Fresh Tracks to dissolve after hunt for buyer comes up empty

Fresh Tracks Therapeutics is dissolving after spending months searching for alternatives, with the company’s board unanimously approving a liquidation plan.

To lighten its load and wind down, the Colorado-based biotech is discontinuing all clinical and preclinical development programs and laying off most of its team by early October, according to a Sept. 19 release.

In connection with the proposed liquidation—which still needs to be approved by shareholders—the board has let go of Fresh Tracks President and CEO Andrew Sklawer, effective Oct. 2, according to Securities and Exchange Commission documents. The company’s chief financial officer Albert Marchio II will take the top spot while also holding CFO and secretary along with director and chair of the board titles.

Over the last few months, Fresh Tracks has searched for potential strategic alternatives including possible mergers, reverse mergers and acquisitions before reaching this conclusion. Over the summer, the autoimmune-focused biotech shut down R&D work to search for a potential buyer to overcome its limited resources.  

Fresh Tracks also recently sold its rights to $168 million in biobucks back to Botanix Pharmaceuticals for anticholinergic drug sofpironium bromide in return for just $6.6 million upfront. Botanix had already bought the overall rights to the drug, which was in late-stage development for excessive underarm sweating, the previous year.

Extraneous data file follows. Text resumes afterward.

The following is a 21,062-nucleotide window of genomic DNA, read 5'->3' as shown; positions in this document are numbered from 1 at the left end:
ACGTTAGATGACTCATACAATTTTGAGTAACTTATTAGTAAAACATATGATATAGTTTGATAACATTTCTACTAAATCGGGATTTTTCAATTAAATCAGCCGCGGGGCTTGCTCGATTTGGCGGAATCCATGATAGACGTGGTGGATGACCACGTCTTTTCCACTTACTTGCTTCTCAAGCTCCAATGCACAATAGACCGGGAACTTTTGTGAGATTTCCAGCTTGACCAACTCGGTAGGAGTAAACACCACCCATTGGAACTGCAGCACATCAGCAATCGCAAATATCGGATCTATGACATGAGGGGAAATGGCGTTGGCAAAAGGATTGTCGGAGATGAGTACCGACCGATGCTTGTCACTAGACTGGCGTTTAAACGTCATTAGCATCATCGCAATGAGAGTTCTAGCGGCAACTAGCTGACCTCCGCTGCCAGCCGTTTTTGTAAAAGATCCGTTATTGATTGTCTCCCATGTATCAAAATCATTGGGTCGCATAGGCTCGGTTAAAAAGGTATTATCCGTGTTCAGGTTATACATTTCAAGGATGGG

With sofpironium bromide sold off, Fresh Track’s most advanced asset is FRTX-02, the first oral DYRK1A inhibitor to enter the clinic for an autoimmune condition. This spring, the biotech touted phase 1 results showing that the therapy is a “generally safe and well-tolerated, once-daily oral treatment for a broad range of autoimmune and inflammatory diseases.”

However, all of Fresh Tracks’ efforts have come up short. The company now plans on holding a special shareholder meeting in the fourth quarter of this year to ask for approval of the liquidation and dissolution.

Upon approval and the filing of the certificate of dissolution, Fresh Tracks plans to make liquidating distributions to shareholders in an aggregate amount between $5 million and $7 million, or 84 cents and $1.17 per share—figures that exclude money the company intends to save. Those estimates are based on 5,926,497 shares of outstanding common stock existing as of Sept. 19. However, the biotech added that the amount actually distributed to shareholders could “vary substantially” based on a number of factors.

Before market close, the company’s stock stood at 58 cents per share. The liquidation, which was announced right after market close Sept. 19, sent the stock up to 91 cents as of 5 p.m. ET.

With all that said, Fresh Tracks is still hanging on to a sliver of hope it can keep operating. If, before the dissolution is finalized, the biotech receives an offer that would provide superior value to shareholders, the liquidation and dissolution could be abandoned, the company said.